The main thrust of this opinion is that while a lot of thought is given to what is best for the special needs children themselves, very little thought seems to go into what effect placing them in mainstream school will have on the rest of the children in the class they are in. There are many cases where the child themselves is not disruptive to the class but requires a lot of help. Here it is a comparatively simple problem of evaluating how much resources the child will take up vs how much funding for that there is. If the child needs full time help but the LEA will only fund mornings for example then the school must divert one of it's ordinary classroom assistants the rest of the time. Can it afford to do so? How much is it disadvantaging other children in the school to devote this time specifically to one child?
These are difficult questions but in these cases I tend to lean towards mainstream school if possible. The cases where I feel special schools often should be used but aren't are those where the special need comes with behavioural difficulties. Here, it's not only the problem of diverting adult time to focus on one individual, although that often features as well, but the fact that that one individual has a negative impact on the whole learning environment. Even with near constant supervision, some children can be extremely disruptive, if not violent. It also can make the social aspects of the class difficult. Teachers ask the other children to be understanding, to put up with it, often referring to behaviour we would never put up with in an equal. Perhaps the disruptive child is benefiting from being socialised but the rest of his class aren't. Their education is suffering to give one child a better chance. It's not even a question of whether that child can help it or not - it's just not fair to those children who have to put up with it. But because the child is able to learn in a mainstream school, they won't get a place in a special school because that's expensive and an LEA will only fund it if there's no alternative. It's an open question what is better for the child in question (and will, of course, vary) but given that the staff-pupil ratio is much lower in a special school, I suspect that they would perhaps do better with their studies, if not with their socialisation.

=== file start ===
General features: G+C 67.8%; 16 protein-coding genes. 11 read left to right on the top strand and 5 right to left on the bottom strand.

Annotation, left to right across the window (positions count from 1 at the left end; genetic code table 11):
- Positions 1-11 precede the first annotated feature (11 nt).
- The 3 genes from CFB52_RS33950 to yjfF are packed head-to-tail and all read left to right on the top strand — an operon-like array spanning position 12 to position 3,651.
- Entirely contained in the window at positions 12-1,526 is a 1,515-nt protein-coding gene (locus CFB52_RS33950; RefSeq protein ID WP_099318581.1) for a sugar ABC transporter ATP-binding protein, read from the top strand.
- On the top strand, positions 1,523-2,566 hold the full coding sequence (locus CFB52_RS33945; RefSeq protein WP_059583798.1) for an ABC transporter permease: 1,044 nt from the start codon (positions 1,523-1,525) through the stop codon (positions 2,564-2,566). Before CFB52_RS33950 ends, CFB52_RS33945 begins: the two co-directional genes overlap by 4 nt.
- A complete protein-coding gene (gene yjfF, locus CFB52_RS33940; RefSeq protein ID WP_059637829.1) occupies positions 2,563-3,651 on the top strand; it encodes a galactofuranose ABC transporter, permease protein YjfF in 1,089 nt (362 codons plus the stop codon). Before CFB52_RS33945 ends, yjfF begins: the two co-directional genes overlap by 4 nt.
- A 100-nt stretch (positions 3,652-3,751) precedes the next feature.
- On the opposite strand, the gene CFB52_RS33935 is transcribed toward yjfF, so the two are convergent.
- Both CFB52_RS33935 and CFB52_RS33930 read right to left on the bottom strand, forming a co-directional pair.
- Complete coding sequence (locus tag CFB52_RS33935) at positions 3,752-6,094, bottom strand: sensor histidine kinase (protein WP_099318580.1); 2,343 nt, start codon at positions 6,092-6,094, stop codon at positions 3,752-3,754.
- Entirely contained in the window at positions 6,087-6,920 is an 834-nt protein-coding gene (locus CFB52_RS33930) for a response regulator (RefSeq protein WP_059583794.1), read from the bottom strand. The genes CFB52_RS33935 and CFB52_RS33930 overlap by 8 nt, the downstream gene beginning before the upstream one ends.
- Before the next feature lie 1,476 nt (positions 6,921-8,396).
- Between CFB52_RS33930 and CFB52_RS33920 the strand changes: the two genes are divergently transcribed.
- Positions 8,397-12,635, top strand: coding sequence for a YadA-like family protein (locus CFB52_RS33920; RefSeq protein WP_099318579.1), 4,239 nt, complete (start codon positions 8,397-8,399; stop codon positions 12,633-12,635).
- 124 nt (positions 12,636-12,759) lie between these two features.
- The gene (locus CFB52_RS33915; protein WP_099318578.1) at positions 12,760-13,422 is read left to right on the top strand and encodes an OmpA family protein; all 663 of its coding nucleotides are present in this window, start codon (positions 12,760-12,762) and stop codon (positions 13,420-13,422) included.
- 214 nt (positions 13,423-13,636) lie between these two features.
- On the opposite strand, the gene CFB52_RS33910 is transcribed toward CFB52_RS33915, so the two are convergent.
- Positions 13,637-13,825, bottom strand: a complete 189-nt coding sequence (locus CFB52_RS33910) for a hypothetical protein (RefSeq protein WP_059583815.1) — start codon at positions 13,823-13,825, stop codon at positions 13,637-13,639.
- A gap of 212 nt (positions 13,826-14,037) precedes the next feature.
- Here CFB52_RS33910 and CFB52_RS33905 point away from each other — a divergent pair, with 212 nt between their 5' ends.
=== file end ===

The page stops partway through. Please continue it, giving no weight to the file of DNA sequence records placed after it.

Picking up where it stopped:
Of course, if I had my way, it would be a lot more expensive. Special schools cost. But I think we would see benefits not only for the children who are sent there, but for the children who stay behind too.